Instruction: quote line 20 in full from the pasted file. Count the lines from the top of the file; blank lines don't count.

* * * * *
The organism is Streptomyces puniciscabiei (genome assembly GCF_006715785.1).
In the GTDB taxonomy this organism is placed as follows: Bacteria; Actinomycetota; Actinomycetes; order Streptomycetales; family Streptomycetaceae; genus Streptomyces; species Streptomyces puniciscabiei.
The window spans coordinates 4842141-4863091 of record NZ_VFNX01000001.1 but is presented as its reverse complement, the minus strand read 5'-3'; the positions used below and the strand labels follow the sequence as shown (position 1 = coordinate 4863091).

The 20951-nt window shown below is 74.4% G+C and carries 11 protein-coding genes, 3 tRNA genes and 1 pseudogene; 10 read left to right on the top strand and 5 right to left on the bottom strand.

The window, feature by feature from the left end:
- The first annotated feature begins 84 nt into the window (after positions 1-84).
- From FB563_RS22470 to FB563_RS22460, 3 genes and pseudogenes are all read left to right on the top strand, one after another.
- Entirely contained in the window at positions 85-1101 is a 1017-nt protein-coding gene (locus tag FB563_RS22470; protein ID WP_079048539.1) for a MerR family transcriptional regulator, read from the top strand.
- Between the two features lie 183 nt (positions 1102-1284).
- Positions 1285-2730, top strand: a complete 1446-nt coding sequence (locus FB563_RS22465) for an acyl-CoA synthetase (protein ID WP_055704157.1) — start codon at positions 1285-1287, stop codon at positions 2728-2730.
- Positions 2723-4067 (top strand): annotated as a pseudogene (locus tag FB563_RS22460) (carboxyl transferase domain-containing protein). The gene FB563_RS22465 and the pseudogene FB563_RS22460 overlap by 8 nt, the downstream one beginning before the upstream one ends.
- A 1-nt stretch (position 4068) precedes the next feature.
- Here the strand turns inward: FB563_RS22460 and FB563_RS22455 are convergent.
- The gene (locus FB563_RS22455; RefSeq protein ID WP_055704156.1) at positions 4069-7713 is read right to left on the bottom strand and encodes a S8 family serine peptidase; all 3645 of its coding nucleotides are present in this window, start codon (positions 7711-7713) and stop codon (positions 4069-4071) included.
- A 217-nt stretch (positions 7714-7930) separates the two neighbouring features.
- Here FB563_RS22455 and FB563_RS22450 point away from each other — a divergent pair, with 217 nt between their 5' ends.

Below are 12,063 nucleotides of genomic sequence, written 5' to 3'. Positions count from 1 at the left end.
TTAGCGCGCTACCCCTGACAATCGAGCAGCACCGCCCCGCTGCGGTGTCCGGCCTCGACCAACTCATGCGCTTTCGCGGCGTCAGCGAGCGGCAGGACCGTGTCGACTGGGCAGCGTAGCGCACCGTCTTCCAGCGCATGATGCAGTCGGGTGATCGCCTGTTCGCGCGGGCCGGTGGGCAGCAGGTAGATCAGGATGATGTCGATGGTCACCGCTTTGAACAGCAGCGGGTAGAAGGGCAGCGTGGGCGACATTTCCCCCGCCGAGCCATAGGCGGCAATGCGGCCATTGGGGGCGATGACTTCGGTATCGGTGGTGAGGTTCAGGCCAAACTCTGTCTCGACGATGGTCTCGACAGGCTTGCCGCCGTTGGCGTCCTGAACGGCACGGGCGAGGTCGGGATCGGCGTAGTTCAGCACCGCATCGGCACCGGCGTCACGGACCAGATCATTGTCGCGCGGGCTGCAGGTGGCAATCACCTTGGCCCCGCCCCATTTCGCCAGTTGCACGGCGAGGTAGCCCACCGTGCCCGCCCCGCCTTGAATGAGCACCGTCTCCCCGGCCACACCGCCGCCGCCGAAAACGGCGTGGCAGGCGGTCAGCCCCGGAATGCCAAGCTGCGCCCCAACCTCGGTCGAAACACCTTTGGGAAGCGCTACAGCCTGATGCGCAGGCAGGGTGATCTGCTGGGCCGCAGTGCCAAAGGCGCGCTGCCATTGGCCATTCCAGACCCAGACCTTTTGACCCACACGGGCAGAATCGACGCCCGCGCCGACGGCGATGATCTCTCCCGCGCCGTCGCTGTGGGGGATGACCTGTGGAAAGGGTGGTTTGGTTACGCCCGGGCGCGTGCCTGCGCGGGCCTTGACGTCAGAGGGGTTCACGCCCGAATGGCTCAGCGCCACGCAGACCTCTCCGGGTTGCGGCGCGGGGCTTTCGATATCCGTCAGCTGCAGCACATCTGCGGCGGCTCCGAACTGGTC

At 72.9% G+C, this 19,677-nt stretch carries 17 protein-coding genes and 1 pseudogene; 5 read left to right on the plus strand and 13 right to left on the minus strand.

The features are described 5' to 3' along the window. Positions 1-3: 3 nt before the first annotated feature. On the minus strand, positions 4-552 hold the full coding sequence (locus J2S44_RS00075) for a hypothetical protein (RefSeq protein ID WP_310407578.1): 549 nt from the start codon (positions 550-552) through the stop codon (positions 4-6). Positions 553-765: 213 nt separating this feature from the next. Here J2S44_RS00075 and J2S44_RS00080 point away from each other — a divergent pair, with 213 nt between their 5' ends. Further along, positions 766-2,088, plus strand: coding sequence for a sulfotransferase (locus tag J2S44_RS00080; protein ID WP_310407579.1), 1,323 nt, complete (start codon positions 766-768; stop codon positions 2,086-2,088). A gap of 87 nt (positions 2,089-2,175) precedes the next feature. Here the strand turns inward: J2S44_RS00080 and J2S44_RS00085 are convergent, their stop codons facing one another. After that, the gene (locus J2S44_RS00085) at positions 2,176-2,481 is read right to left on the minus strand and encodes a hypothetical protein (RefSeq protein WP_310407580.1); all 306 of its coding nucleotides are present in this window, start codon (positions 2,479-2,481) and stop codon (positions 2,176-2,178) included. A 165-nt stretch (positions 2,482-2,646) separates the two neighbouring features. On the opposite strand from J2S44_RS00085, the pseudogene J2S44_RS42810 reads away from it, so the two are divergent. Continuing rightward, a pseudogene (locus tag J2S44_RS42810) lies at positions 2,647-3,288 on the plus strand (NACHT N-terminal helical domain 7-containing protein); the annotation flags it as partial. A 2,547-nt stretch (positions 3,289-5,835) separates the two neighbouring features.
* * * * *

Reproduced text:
The features are described 5' to 3' along the window. Positions 1-3: 3 nt before the first annotated feature. On the minus strand, positions 4-552 hold the full coding sequence (locus J2S44_RS00075) for a hypothetical protein (RefSeq protein ID WP_310407578.1): 549 nt from the start codon (positions 550-552) through the stop codon (positions 4-6). Positions 553-765: 213 nt separating this feature from the next. Here J2S44_RS00075 and J2S44_RS00080 point away from each other — a divergent pair, with 213 nt between their 5' ends. Further along, positions 766-2,088, plus strand: coding sequence for a sulfotransferase (locus tag J2S44_RS00080; protein ID WP_310407579.1), 1,323 nt, complete (start codon positions 766-768; stop codon positions 2,086-2,088). A gap of 87 nt (positions 2,089-2,175) precedes the next feature. Here the strand turns inward: J2S44_RS00080 and J2S44_RS00085 are convergent, their stop codons facing one another. After that, the gene (locus J2S44_RS00085) at positions 2,176-2,481 is read right to left on the minus strand and encodes a hypothetical protein (RefSeq protein WP_310407580.1); all 306 of its coding nucleotides are present in this window, start codon (positions 2,479-2,481) and stop codon (positions 2,176-2,178) included. A 165-nt stretch (positions 2,482-2,646) separates the two neighbouring features. On the opposite strand from J2S44_RS00085, the pseudogene J2S44_RS42810 reads away from it, so the two are divergent. Continuing rightward, a pseudogene (locus tag J2S44_RS42810) lies at positions 2,647-3,288 on the plus strand (NACHT N-terminal helical domain 7-containing protein); the annotation flags it as partial. A 2,547-nt stretch (positions 3,289-5,835) separates the two neighbouring features.